I knew today was coming. Not because the calendar told me, but because the teenager told me. Over and over and over and over again. And with all that reminding, you would think I was ready. Ready to be a mom of a kid in junior high. Ready to petition for a 504 plan or an IEP for the middle child. Ready to watch the oldest get on a bus and ride to a different school that can offer him what he needs… albeit 50 minutes away from home.

No, I was not ready.

Not for junior high.

Not for 4th grade.

Not for any of it.

So when the alarm went off at 4:45 this morning, I shut it off. And again at 5 a.m. And every nine or so minutes after that. With each termination of each alarm, I calculated how much time I had left to fit in two workouts and possibly a run before having to drop Esther-Faith at daycare and make an eight o’clock conference meeting at work.

Just before 6 a.m., I realized Tim was no longer beside me. And a few minutes later, I realized that I would have to reschedule my day in order to get in all that I had planned. The panic of not actually being able to fit it in forced me out of bed.

And then I smelled the pancakes.

And the coffee.

And I heard the children.

I sat down on the bed. Half-dressed. Not at all ready to pull out of the driveway. And I cried. For the year that has passed. The year that is starting. The anticipation. And the nervousness. For how much they have grown. And how much they will grow this year.

I finished dressing, dried my hair, and made my way downstairs. The kids were eating the pancakes Tim made them for breakfast. A far cry from the typical cheerios and banana. There was hot, fresh coffee. Smiling boys in new clothes. The squeak of new tennis shoe tread.

Everyone, it seemed, was beyond excited. Even Esther-Faith who doesn’t start school until next week. Knowing I was on my way out the door, Tim grabbed the camera and snapped some shots of the kids in front of the house.

It gave me a minute to take it all in. And a moment to be grateful that I was leaving first. I think the boys were happy, too. They knew that if I was seeing them off, I would have followed them onto the bus. Talked to the kids. Given the bus driver “the rundown.”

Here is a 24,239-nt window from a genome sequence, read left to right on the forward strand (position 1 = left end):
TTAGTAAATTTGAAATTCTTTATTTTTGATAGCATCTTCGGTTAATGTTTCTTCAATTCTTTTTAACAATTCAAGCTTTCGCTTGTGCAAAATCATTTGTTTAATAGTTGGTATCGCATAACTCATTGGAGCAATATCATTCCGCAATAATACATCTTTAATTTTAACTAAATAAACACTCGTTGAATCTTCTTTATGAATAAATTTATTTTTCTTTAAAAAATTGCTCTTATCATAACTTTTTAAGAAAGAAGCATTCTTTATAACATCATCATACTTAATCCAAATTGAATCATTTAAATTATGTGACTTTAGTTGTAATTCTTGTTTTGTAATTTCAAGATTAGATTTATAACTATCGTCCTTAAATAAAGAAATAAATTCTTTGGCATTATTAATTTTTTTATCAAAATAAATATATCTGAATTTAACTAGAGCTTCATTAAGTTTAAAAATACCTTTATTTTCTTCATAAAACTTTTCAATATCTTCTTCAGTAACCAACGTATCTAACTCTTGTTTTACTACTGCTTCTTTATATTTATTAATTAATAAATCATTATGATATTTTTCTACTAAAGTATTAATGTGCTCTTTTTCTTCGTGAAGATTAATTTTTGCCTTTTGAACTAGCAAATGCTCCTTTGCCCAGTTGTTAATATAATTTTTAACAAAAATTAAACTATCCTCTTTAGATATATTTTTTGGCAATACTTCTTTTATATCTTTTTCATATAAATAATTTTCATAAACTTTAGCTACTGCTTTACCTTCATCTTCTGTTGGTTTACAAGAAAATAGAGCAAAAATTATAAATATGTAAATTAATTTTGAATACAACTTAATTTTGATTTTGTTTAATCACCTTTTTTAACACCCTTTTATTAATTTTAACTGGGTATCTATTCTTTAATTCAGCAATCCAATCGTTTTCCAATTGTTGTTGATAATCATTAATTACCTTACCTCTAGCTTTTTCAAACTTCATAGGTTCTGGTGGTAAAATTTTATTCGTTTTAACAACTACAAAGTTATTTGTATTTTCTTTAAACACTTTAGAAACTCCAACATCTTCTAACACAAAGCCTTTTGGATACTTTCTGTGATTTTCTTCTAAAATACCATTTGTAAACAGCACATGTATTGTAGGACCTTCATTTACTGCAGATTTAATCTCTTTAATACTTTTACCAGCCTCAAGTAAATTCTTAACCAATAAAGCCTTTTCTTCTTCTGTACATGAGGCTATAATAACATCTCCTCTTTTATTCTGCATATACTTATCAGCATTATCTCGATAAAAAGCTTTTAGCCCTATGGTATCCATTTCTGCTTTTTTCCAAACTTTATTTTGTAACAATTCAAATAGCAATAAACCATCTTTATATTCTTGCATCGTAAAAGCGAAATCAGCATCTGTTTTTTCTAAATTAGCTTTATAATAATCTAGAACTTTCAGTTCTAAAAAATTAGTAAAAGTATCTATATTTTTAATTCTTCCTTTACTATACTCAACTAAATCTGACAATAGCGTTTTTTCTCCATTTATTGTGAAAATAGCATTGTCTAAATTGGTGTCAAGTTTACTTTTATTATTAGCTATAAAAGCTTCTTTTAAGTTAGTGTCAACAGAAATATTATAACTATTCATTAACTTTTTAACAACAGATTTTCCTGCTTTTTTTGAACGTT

They know I would have delayed the inevitable for as long as possible.

But Tim saw them off.

Isaac first. His bus was 25 minutes late.

Then Isaiah. His bus was 50 minutes late.

Tim was late to work.

And coming home, Isaac was close to on time. But Isaiah’s bus 65 minutes late. Yes. ONE HOUR, FIVE MINUTES LATE.

By five minutes late, I was getting nervous. I baked a cake. Isaac gathered Isaiah’s soccer things. We wandered around the house. Tim beat Isaiah home. He helped me wander the house. And bake the cake. And be nervous.

Once he made it home, he threw his school stuff into the pantry, yelled to me that he had a great day, grabbed the soccer stuff Isaac had set by the door, and ran out the door again to soccer practice.

To practice with the “GOLD” team.

The elite travel team.

And last night, he was gone for a couple of hours at youth group.

And in the meantime, he’s growing into a man. Nearly as tall as me. Handsome if not a little gangly. Two weeks ago, he got braces. Last week, new glasses. This week, a new wardrobe (because his no longer fit!).

It seems the older he gets, the more I become aware of how little time we have left with him. Maybe that’s common sense. Or just plain obvious. But because we didn’t have the first seven years, the urgency to love him as completely and absolutely as possible during the next four-and-a-half years is especially strong.

Which is why I’m a little proud that he chose a pink shirt this morning–to honor his sister. And he gave his brother a little extra attention during the obligatory first-day photos. Sure, he was WAY hyper. But he was also VERY excited–even though he knew he wouldn’t know anybody. Even though he knew school and classes would look very different for him this year. Even though he actually didn’t know what to expect. He tried. And he succeeded.

And that is all we can ask. That is all we DO ask.

That he takes life one day at a time.

One class at a time.

One choice at a time.

One moment at a time.

And as I watched him race out the door so that he wouldn’t miss a minute of soccer practice, I realized I should take more of my own advice.

To take the next four-and-a-half years one moment at a time.

(written the first day of school… August 25. But is it is good for me to remember to take things one moment at a time…)

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